Alone in the palace
by H.K. Dua
KING Gyanendra, who threw any lingering semblance of democracy overboard, is getting more isolated than he was when he took up the reins of the government earlier this month. India, Nepal’s most important neighbour, has strongly condemned the King’s coup. And now New Delhi has called back its Ambassador for what is described as consultations. The United States, the United Kingdom and other members of the European Union have all called back their ambassadors from Kathmandu, ostensibly for consultations, but clearly to convey to the monarch their anger and indignation at his grabbing absolute power in Nepal.
That India and Western powers have chosen to send a strong signal, showing disapproval of his assault on democracy, should worry the monarch. Even at home, he enjoys hardly much support from the people, political parties and opinion-makers. Also, the King’s coup has been called “a betrayal” by the Maoists, who during the last few months have demonstrated that they have the capability of keeping him confined to Kathmandu.
King Gyanendra is indeed a beleaguered ruler who does not really know how to come out of the mess he has allowed himself to get into. The circumstances in which he acceded to the throne after the palace killings in which his brother and the then King was assassinated have not earned him a measure of support of most people of Nepal who are otherwise deferential to the institution of monarchy.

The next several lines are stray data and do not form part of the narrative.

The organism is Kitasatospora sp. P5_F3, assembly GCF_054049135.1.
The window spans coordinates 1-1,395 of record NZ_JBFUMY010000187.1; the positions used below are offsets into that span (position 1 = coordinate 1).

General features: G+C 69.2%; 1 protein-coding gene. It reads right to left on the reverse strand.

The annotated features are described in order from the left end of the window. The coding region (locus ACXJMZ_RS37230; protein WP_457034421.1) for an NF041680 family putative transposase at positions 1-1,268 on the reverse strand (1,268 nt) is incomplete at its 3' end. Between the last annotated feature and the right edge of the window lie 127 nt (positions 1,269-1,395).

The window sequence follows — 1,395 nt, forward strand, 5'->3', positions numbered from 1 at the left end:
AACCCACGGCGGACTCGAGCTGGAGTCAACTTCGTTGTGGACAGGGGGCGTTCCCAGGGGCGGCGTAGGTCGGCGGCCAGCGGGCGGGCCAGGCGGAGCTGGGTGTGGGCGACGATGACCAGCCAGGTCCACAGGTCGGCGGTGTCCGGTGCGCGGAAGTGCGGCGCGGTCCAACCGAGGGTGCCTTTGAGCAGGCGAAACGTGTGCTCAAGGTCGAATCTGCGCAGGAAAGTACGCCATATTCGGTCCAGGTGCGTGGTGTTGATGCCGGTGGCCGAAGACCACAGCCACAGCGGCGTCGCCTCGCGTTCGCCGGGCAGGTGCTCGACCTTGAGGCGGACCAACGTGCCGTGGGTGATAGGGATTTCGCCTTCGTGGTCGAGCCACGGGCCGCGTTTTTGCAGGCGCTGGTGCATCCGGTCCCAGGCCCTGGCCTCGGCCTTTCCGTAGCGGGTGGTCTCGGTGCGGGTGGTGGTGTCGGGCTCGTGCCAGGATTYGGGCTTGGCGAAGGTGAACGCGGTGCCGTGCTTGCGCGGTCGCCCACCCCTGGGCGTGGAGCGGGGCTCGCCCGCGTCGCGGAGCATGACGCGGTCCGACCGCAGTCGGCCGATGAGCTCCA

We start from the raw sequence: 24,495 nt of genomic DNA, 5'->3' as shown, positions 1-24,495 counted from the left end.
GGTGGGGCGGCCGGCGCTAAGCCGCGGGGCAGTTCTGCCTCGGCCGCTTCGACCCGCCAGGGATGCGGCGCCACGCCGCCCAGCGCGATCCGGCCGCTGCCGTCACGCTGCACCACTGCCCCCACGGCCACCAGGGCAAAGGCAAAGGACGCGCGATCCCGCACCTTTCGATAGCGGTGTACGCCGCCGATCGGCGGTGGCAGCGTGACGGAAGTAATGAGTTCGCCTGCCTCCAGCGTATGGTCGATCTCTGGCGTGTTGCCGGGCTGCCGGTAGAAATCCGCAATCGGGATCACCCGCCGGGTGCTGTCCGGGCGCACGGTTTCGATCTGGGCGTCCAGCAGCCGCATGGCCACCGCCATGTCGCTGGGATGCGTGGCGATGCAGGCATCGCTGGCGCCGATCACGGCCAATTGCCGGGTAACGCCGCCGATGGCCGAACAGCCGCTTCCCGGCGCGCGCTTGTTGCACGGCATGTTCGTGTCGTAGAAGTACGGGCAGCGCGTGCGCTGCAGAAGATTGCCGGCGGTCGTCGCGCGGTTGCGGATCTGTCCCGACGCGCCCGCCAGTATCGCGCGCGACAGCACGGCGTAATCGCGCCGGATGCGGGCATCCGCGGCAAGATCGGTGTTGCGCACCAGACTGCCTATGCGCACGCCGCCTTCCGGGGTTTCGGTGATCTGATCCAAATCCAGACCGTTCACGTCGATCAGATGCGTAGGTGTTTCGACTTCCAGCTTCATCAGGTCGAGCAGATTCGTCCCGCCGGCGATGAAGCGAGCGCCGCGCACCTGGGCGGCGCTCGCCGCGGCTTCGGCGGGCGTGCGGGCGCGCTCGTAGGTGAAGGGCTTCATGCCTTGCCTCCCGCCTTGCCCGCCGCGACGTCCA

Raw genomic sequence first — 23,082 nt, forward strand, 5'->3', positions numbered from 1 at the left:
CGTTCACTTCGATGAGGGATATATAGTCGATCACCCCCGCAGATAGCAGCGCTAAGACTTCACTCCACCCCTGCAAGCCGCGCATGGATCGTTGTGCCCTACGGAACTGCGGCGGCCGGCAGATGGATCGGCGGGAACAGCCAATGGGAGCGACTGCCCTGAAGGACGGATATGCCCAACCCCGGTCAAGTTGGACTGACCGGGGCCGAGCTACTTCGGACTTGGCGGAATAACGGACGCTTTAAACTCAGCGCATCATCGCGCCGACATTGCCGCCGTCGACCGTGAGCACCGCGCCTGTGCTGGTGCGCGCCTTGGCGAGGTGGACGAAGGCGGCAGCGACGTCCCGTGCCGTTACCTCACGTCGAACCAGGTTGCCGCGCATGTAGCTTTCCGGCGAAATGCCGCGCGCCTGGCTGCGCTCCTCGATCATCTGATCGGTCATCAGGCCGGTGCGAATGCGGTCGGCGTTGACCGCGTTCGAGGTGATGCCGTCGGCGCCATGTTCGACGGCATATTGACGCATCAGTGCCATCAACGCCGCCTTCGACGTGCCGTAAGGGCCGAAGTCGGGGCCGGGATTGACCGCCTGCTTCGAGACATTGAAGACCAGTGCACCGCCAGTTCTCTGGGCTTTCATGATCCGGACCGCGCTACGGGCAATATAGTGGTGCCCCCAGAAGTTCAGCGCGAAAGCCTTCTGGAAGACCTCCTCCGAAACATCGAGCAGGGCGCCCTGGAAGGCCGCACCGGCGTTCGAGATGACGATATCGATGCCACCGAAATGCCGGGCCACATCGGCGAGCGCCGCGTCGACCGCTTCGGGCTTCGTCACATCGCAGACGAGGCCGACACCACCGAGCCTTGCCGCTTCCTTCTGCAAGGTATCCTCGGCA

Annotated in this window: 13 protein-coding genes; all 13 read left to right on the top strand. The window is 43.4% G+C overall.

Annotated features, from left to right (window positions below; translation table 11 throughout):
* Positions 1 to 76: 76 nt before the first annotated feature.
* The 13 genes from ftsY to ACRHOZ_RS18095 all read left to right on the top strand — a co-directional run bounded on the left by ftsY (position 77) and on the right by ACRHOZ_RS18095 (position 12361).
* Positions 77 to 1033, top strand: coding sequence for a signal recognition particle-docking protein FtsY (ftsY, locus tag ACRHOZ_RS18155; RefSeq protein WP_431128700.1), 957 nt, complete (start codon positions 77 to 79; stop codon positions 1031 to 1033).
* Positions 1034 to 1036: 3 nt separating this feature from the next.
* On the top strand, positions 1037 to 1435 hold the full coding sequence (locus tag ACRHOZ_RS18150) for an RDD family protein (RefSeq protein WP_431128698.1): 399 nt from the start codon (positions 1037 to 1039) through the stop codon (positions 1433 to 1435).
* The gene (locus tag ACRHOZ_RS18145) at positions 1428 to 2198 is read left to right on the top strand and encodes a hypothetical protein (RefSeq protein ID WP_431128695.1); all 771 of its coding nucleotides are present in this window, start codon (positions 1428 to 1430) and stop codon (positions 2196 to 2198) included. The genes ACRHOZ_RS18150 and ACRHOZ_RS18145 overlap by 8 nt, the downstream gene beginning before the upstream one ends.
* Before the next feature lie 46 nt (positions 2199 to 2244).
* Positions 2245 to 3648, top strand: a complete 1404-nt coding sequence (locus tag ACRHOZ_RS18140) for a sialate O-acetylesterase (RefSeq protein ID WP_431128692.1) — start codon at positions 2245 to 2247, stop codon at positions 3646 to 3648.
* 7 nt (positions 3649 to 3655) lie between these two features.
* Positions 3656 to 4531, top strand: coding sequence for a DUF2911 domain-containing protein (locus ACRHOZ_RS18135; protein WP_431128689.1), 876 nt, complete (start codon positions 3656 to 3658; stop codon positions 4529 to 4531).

The political parties could have been on the King’s side if he had chosen to function within the statute, which provides for only a constitutional monarchy and a parliamentary form of government. The political parties, although badly divided, could have been a buffer between the palace and the Maoists, but by cracking down on them the King has removed this buffer, exposing himself to greater dangers from the Maoists, his main foe. He may admit it or not, his choosing to rely only on the Royal Nepal Army could hardly give him a feeling of assurance.
The calling back of ambassadors by India, the United States, Britain and other members of the European Union, just in a matter of three days, shows that New Delhi has been acting in concert with western powers.
India has reportedly suspended some of the military assistance to Nepal which it has been giving for some time to help the troubled country fight Maoist insurgency. Western countries, who also have been helping Nepal in some form or another to combat the Maoist threat, may do likewise to mount pressure on the King to swallow his regal pride and restore democracy. Whether this pressure influences the King to retrace his step and restore a modicum of democracy remains to be seen.
Not heeding the sound and well-meaning advice he has been getting from India and Western countries leaves him fewer options to tackle the situation. Perhaps, he doesn’t realise that the gainers of his opting for a repressive policy to sustain his fragile regime will be only Maoists — and certainly not the monarchy.